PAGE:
The Rutherford B. Hayes Museum and Presidential library is located in Fremont, Ohio. The museum honoring the 19th President of the United States has the distinction of being the first Presidential library created. It opened in May of 1916 by President Hayes’ son, Colonel Webb C. Hayes. The twenty-five-acre site includes the Library, Museum, Hayes home and gravesite.
Hayes’ father died before he was born in Delaware, Ohio, and his mother’s brother, Sardis Birchard, filled that paternal role for Hayes. Uncle Sardis was an accomplished banker and philanthropist in Fremont. Sardis began construction of the Hayes home before the beginning of the Civil War on the original one hundred and sixty-acre working farm site. The home was completed about five years later. The residence has seen two additions during its lifetime. Hayes referred to Spiegel Grove as his ‘happy place.”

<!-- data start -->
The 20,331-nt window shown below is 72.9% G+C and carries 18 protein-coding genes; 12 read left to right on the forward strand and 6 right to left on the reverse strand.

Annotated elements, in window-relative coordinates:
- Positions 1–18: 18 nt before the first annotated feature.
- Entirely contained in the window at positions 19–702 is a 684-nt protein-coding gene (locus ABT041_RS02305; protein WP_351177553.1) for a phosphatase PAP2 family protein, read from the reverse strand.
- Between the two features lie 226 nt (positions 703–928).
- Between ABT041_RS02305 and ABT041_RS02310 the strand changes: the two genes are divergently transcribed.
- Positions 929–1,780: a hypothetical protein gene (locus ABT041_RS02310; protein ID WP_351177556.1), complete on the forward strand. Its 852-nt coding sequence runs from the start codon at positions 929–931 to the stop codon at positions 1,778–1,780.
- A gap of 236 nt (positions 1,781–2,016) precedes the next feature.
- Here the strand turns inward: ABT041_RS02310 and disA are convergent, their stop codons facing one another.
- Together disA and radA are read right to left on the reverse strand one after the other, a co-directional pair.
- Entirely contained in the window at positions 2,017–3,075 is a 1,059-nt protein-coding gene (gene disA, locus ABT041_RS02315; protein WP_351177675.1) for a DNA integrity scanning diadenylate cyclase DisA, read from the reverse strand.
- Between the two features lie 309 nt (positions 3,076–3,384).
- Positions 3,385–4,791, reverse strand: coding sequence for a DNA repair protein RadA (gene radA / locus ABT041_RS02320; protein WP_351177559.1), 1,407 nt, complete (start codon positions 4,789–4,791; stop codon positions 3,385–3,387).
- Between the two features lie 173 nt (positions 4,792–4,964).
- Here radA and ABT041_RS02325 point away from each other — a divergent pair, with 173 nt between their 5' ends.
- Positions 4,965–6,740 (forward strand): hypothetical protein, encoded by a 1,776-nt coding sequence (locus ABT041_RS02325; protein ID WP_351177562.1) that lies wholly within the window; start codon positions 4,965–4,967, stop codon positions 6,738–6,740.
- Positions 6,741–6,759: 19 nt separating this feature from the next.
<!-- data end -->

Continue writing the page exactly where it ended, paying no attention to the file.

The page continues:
Members of the Hayes family resided in the home until 1965 and have maintained most of the original furniture, so there are only a few things that are not theirs. Hayes was a bit of a hoarder, and he saved everything.
We began the tour of Spiegel Grove on the large porch of the thirty-one room residence, where Hayes was known to take some exercise because it ran the length of the house. Inside we were awed the magnificent and ornate crafted woodwork throughout the home. The intricate wallpaper displayed in the home is mostly a replica and based on the original designs in the house.
The Red Parlor was the receiving room for visitors. Its name was taken from the Red Room in the White House, where Hayes was sworn in as President on Sunday, March 4, 1877. He was the first President to take the oath of office inside the White House. He gave his inaugural address the next day.